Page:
Appellate Court Dismisses Fresh Evidence Appeal in Mohammed Sajid v R Case, Upholding Conviction Integrity

Citation: [2023] EWCA Crim 1346
Judgment on


The case of Mohammed Sajid v R encapsulates fundamental considerations in the appeals process, specifically dealing with applications for extensions of time, leave to appeal against convictions, and the introduction of fresh evidence under section 23 of the Criminal Appeal Act 1968. The case reveals the appellate court’s thorough approach to assessing the credibility of new evidence, applying legal principles to ascertain the integrity of a conviction. This article meticulously examines the court’s rationale in the dismissal of the appellant’s applications and the affirmation of the trial court’s decision.

Key Facts

The appellant, Mohammed Awais Sajid, was convicted of conspiracy to commit violent disorder and causing grievous bodily harm with intent and was sentenced to 18 years’ imprisonment. The incident in question involved a violent confrontation where witnesses identified Sajid as wielding an axe, causing severe injuries to a victim. At a re-trial, a witness named Imran testified against Sajid, having not done so at the original trial.

Years after the conviction, a recording surfaced wherein Imran allegedly claimed he had not been present at the scene and had been coerced by the police to provide false testimony against Sajid. Sajid sought to admit this recording as fresh evidence to appeal his conviction, contending that it demonstrated that Imran’s trial testimony was false, thereby rendering the conviction unsafe.

Extensions of Time and Leave to Appeal

Sajid’s application for an extension of time for leave to appeal his convictions required the court to consider whether the lateness in bringing the appeal was justified. Additionally, to be granted leave to appeal, Sajid had to show arguable grounds that his convictions were unsafe.

Introduction of Fresh Evidence

Under section 23 of the Criminal Appeal Act 1968, the court may admit fresh evidence if it is concluded necessary in the interests of justice. Factors the court considers include whether the fresh evidence is credible, could have been obtained at the trial with reasonable diligence, did not exist during the trial, or shows that evidence given at trial was false.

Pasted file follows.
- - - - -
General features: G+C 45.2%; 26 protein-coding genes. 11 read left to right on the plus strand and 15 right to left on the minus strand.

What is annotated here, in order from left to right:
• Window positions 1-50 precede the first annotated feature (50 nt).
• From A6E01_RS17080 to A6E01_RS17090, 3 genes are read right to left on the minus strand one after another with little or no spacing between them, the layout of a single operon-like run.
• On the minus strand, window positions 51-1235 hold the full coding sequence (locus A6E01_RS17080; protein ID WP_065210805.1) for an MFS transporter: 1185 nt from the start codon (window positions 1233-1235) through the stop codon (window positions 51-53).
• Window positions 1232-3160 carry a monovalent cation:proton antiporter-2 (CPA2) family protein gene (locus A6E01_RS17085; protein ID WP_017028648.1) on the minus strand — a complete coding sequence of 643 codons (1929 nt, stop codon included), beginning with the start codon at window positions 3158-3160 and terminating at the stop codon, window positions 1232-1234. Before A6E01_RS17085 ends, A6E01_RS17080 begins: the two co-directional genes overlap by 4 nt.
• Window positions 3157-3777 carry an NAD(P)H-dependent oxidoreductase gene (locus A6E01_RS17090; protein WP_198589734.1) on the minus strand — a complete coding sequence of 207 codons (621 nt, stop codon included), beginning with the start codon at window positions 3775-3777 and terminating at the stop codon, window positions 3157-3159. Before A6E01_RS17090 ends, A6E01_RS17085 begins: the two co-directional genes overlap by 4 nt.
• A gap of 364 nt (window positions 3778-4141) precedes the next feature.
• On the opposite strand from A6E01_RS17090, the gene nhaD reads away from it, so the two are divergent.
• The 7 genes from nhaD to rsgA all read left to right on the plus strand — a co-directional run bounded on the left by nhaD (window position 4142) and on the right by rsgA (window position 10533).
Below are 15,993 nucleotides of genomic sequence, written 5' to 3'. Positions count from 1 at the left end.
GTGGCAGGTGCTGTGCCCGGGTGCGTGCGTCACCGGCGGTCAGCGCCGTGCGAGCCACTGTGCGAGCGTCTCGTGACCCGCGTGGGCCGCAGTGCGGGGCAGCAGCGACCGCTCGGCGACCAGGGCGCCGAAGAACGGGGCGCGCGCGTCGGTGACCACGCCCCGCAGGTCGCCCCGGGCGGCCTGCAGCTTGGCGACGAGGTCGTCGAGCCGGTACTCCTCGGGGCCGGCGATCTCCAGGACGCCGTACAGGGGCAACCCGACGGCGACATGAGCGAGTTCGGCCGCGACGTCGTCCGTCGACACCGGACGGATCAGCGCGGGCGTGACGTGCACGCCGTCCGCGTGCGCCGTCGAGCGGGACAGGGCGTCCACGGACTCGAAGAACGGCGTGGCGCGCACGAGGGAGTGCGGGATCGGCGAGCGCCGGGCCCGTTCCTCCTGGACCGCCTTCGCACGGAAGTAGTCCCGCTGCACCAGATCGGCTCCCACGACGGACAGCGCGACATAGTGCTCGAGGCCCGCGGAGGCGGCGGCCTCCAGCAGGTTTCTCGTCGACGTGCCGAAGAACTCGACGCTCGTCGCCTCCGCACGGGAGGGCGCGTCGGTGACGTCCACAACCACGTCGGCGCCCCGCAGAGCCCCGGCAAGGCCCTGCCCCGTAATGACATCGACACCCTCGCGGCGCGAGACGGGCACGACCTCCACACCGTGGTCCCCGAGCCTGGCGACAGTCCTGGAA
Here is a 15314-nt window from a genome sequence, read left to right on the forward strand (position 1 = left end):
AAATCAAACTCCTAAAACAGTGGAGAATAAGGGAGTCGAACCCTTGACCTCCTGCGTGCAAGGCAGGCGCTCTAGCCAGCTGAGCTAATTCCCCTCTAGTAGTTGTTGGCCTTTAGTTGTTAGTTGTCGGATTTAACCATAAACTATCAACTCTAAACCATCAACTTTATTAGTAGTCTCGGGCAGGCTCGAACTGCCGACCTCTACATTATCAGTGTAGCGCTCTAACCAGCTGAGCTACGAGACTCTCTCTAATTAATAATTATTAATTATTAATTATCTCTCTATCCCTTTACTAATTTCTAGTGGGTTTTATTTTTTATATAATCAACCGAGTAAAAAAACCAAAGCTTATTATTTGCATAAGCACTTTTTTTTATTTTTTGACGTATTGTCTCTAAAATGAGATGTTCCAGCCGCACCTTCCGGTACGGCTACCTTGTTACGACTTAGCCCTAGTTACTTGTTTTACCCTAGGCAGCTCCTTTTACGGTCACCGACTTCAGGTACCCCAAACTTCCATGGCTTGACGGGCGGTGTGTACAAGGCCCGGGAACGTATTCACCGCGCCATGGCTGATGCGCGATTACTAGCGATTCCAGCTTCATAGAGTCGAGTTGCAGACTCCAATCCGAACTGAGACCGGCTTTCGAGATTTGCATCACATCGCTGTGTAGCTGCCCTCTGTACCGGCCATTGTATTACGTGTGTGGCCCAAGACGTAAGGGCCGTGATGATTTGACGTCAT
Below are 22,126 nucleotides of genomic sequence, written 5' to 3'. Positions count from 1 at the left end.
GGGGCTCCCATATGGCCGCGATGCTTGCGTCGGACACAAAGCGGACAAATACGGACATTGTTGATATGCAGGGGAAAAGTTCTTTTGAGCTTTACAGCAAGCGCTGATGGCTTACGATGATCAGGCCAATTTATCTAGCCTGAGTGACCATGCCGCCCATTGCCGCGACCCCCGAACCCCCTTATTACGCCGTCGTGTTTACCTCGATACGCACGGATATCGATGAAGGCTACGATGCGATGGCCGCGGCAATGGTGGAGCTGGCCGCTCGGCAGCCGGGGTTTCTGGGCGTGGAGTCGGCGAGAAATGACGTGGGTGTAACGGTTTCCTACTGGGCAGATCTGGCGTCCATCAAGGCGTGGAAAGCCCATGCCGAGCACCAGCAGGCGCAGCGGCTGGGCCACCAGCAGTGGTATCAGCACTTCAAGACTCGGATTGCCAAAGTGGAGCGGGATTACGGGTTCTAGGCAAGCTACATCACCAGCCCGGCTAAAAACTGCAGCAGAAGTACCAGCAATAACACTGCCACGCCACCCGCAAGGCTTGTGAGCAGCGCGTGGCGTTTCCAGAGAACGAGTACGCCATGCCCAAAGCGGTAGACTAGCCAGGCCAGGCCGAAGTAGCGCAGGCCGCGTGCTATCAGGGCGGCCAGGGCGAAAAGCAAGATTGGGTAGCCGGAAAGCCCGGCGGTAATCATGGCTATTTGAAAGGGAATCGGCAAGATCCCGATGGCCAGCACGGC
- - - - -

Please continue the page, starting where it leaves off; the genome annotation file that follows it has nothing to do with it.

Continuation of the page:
Credibility Assessment

The court meticulously scrutinized the credibility of the recording, which was purportedly fresh evidence. The conversation in the recording implied that Imran’s trial testimony was fabricated under police coercion. However, upon examination, the court found several discrepancies and improbabilities in the evidence surrounding the recording’s creation and content. The credibility of Imran’s claims about police and CPS misconduct in the recording was undermined by the outlandish nature of his allegations, including a supposed payment from the CPS.

Impact on Conviction

The court evaluated whether the alleged fresh evidence could render the original conviction unsafe and assessed the impact that such evidence may have had on the trial’s outcome. It was determined that even if the recording were admitted, it would not have changed the guilty verdict because the evidence’s credibility was substantially in doubt, and other factors, such as the eyewitness testimony, supported the conviction.

Consideration of Procedural Aspects

The court considered why the fresh evidence was not presented earlier, notably the failure to call a witness who could have potentially corroborated Imran’s later claim at trial. Sajid’s legal team was found to have knowledge of this witness’s potential testimony at trial but opted not to call him.

Treatment of Speculative Arguments

The conjectures raised by Sajid’s defense—such as the assumption that the prosecution would not call Imran in a re-trial—were dismissed by the court as speculative and not pertinent to the task of determining whether the evidence was capable of belief.


The Court of Appeal (Criminal Division) demonstrated judicious application of criminal appellate principles, underscoring the paramountcy of credible evidence in challenging convictions. By dissecting the presented evidence and evaluating its substantive correlation with principles governing fresh evidence admissibility, the court shielded the judicial process from speculative and incredulous claims. The decision reaffirms the sanctity of established verdicts and the high threshold for overturning them on appeal, particularly through the introduction of new evidence purportedly undermining trial testimony. The rigorous scrutiny applied in Mohammed Sajid v R reinforces the integrity of the criminal appeals system and assures legal practitioners that only cogent and trustworthy evidence will merit reconsideration of a conviction.